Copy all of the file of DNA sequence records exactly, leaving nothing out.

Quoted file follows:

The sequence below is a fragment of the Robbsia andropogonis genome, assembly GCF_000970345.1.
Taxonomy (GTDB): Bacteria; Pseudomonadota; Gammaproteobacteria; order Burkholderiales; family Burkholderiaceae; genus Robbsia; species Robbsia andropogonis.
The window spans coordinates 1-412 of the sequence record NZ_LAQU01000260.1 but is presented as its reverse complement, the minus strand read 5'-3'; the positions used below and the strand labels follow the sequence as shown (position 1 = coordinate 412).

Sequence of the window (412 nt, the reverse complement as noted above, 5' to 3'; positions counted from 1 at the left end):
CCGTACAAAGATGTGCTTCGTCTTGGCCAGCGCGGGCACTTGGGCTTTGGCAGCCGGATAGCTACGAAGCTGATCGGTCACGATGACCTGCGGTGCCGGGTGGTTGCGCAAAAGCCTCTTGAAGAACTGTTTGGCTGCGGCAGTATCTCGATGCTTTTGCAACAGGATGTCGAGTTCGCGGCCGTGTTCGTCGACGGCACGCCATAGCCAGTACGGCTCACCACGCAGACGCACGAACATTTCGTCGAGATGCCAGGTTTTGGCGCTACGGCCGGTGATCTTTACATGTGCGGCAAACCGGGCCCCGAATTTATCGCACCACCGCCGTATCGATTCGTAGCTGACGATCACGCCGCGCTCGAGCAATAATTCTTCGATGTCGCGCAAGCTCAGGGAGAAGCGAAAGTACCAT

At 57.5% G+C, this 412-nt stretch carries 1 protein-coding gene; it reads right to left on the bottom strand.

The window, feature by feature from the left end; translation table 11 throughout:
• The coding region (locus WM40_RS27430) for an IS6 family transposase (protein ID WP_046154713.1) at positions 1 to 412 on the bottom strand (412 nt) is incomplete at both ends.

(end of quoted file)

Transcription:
The sequence below is a fragment of the Robbsia andropogonis genome, assembly GCF_000970345.1.
Taxonomy (GTDB): Bacteria; Pseudomonadota; Gammaproteobacteria; order Burkholderiales; family Burkholderiaceae; genus Robbsia; species Robbsia andropogonis.
The window spans coordinates 1-412 of the sequence record NZ_LAQU01000260.1 but is presented as its reverse complement, the minus strand read 5'-3'; the positions used below and the strand labels follow the sequence as shown (position 1 = coordinate 412).

Sequence of the window (412 nt, the reverse complement as noted above, 5' to 3'; positions counted from 1 at the left end):
CCGTACAAAGATGTGCTTCGTCTTGGCCAGCGCGGGCACTTGGGCTTTGGCAGCCGGATAGCTACGAAGCTGATCGGTCACGATGACCTGCGGTGCCGGGTGGTTGCGCAAAAGCCTCTTGAAGAACTGTTTGGCTGCGGCAGTATCTCGATGCTTTTGCAACAGGATGTCGAGTTCGCGGCCGTGTTCGTCGACGGCACGCCATAGCCAGTACGGCTCACCACGCAGACGCACGAACATTTCGTCGAGATGCCAGGTTTTGGCGCTACGGCCGGTGATCTTTACATGTGCGGCAAACCGGGCCCCGAATTTATCGCACCACCGCCGTATCGATTCGTAGCTGACGATCACGCCGCGCTCGAGCAATAATTCTTCGATGTCGCGCAAGCTCAGGGAGAAGCGAAAGTACCAT

At 57.5% G+C, this 412-nt stretch carries 1 protein-coding gene; it reads right to left on the bottom strand.

The window, feature by feature from the left end; translation table 11 throughout:
• The coding region (locus WM40_RS27430) for an IS6 family transposase (protein ID WP_046154713.1) at positions 1 to 412 on the bottom strand (412 nt) is incomplete at both ends.